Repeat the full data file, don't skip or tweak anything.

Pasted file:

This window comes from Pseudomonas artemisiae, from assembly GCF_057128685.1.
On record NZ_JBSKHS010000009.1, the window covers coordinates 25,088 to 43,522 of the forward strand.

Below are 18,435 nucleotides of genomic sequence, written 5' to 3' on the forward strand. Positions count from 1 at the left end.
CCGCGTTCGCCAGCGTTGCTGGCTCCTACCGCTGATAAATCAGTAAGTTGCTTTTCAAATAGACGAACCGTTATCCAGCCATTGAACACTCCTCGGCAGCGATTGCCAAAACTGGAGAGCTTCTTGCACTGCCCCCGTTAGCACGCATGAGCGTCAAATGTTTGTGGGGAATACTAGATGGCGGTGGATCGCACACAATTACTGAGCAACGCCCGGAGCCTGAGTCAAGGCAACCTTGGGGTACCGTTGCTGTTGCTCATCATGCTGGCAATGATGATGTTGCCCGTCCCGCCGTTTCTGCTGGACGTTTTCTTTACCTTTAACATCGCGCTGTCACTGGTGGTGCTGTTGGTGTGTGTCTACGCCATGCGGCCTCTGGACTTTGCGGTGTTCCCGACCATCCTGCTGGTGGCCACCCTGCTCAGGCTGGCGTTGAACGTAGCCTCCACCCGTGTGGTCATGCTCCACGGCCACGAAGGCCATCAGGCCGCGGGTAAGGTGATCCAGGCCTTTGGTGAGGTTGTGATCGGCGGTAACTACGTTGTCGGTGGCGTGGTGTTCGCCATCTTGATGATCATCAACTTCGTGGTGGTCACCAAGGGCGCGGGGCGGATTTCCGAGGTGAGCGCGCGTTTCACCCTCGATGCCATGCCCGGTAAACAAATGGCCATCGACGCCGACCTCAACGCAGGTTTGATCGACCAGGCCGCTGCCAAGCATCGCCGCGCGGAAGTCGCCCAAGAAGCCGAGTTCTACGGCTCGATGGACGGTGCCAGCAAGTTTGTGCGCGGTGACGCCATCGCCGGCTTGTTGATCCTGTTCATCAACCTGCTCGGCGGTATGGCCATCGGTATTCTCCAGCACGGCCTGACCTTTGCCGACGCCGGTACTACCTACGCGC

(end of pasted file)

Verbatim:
This window comes from Pseudomonas artemisiae, from assembly GCF_057128685.1.
On record NZ_JBSKHS010000009.1, the window covers coordinates 25,088 to 43,522 of the forward strand.

Below are 18,435 nucleotides of genomic sequence, written 5' to 3' on the forward strand. Positions count from 1 at the left end.
CCGCGTTCGCCAGCGTTGCTGGCTCCTACCGCTGATAAATCAGTAAGTTGCTTTTCAAATAGACGAACCGTTATCCAGCCATTGAACACTCCTCGGCAGCGATTGCCAAAACTGGAGAGCTTCTTGCACTGCCCCCGTTAGCACGCATGAGCGTCAAATGTTTGTGGGGAATACTAGATGGCGGTGGATCGCACACAATTACTGAGCAACGCCCGGAGCCTGAGTCAAGGCAACCTTGGGGTACCGTTGCTGTTGCTCATCATGCTGGCAATGATGATGTTGCCCGTCCCGCCGTTTCTGCTGGACGTTTTCTTTACCTTTAACATCGCGCTGTCACTGGTGGTGCTGTTGGTGTGTGTCTACGCCATGCGGCCTCTGGACTTTGCGGTGTTCCCGACCATCCTGCTGGTGGCCACCCTGCTCAGGCTGGCGTTGAACGTAGCCTCCACCCGTGTGGTCATGCTCCACGGCCACGAAGGCCATCAGGCCGCGGGTAAGGTGATCCAGGCCTTTGGTGAGGTTGTGATCGGCGGTAACTACGTTGTCGGTGGCGTGGTGTTCGCCATCTTGATGATCATCAACTTCGTGGTGGTCACCAAGGGCGCGGGGCGGATTTCCGAGGTGAGCGCGCGTTTCACCCTCGATGCCATGCCCGGTAAACAAATGGCCATCGACGCCGACCTCAACGCAGGTTTGATCGACCAGGCCGCTGCCAAGCATCGCCGCGCGGAAGTCGCCCAAGAAGCCGAGTTCTACGGCTCGATGGACGGTGCCAGCAAGTTTGTGCGCGGTGACGCCATCGCCGGCTTGTTGATCCTGTTCATCAACCTGCTCGGCGGTATGGCCATCGGTATTCTCCAGCACGGCCTGACCTTTGCCGACGCCGGTACTACCTACGCGC